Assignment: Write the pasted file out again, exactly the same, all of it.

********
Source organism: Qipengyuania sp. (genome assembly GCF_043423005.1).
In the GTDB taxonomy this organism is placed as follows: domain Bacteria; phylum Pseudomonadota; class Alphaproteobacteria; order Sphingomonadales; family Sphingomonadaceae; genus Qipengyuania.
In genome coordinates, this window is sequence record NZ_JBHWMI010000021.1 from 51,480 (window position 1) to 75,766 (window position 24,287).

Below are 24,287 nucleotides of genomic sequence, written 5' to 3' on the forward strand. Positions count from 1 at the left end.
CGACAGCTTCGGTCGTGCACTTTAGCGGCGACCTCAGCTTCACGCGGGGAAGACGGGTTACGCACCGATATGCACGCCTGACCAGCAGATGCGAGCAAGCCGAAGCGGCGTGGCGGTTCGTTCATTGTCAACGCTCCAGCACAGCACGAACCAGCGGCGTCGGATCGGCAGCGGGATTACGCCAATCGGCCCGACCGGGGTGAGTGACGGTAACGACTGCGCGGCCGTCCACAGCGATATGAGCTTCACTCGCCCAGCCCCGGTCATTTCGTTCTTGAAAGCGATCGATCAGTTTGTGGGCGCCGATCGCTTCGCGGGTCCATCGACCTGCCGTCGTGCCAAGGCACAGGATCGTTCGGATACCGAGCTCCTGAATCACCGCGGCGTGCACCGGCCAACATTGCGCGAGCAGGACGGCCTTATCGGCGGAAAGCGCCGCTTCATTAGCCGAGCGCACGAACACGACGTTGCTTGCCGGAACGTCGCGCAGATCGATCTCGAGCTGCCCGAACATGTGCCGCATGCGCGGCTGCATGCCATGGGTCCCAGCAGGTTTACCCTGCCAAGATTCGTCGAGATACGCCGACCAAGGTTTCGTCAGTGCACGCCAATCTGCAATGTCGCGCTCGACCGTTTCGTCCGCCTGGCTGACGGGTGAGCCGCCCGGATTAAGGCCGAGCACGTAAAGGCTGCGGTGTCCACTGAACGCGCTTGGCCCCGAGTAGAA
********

Source organism: Qipengyuania sp. (genome assembly GCF_043423005.1).
In the GTDB taxonomy this organism is placed as follows: domain Bacteria; phylum Pseudomonadota; class Alphaproteobacteria; order Sphingomonadales; family Sphingomonadaceae; genus Qipengyuania.
In genome coordinates, this window is sequence record NZ_JBHWMI010000021.1 from 51,480 (window position 1) to 75,766 (window position 24,287).

Below are 24,287 nucleotides of genomic sequence, written 5' to 3' on the forward strand. Positions count from 1 at the left end.
CGACAGCTTCGGTCGTGCACTTTAGCGGCGACCTCAGCTTCACGCGGGGAAGACGGGTTACGCACCGATATGCACGCCTGACCAGCAGATGCGAGCAAGCCGAAGCGGCGTGGCGGTTCGTTCATTGTCAACGCTCCAGCACAGCACGAACCAGCGGCGTCGGATCGGCAGCGGGATTACGCCAATCGGCCCGACCGGGGTGAGTGACGGTAACGACTGCGCGGCCGTCCACAGCGATATGAGCTTCACTCGCCCAGCCCCGGTCATTTCGTTCTTGAAAGCGATCGATCAGTTTGTGGGCGCCGATCGCTTCGCGGGTCCATCGACCTGCCGTCGTGCCAAGGCACAGGATCGTTCGGATACCGAGCTCCTGAATCACCGCGGCGTGCACCGGCCAACATTGCGCGAGCAGGACGGCCTTATCGGCGGAAAGCGCCGCTTCATTAGCCGAGCGCACGAACACGACGTTGCTTGCCGGAACGTCGCGCAGATCGATCTCGAGCTGCCCGAACATGTGCCGCATGCGCGGCTGCATGCCATGGGTCCCAGCAGGTTTACCCTGCCAAGATTCGTCGAGATACGCCGACCAAGGTTTCGTCAGTGCACGCCAATCTGCAATGTCGCGCTCGACCGTTTCGTCCGCCTGGCTGACGGGTGAGCCGCCCGGATTAAGGCCGAGCACGTAAAGGCTGCGGTGTCCACTGAACGCGCTTGGCCCCGAGTAGAA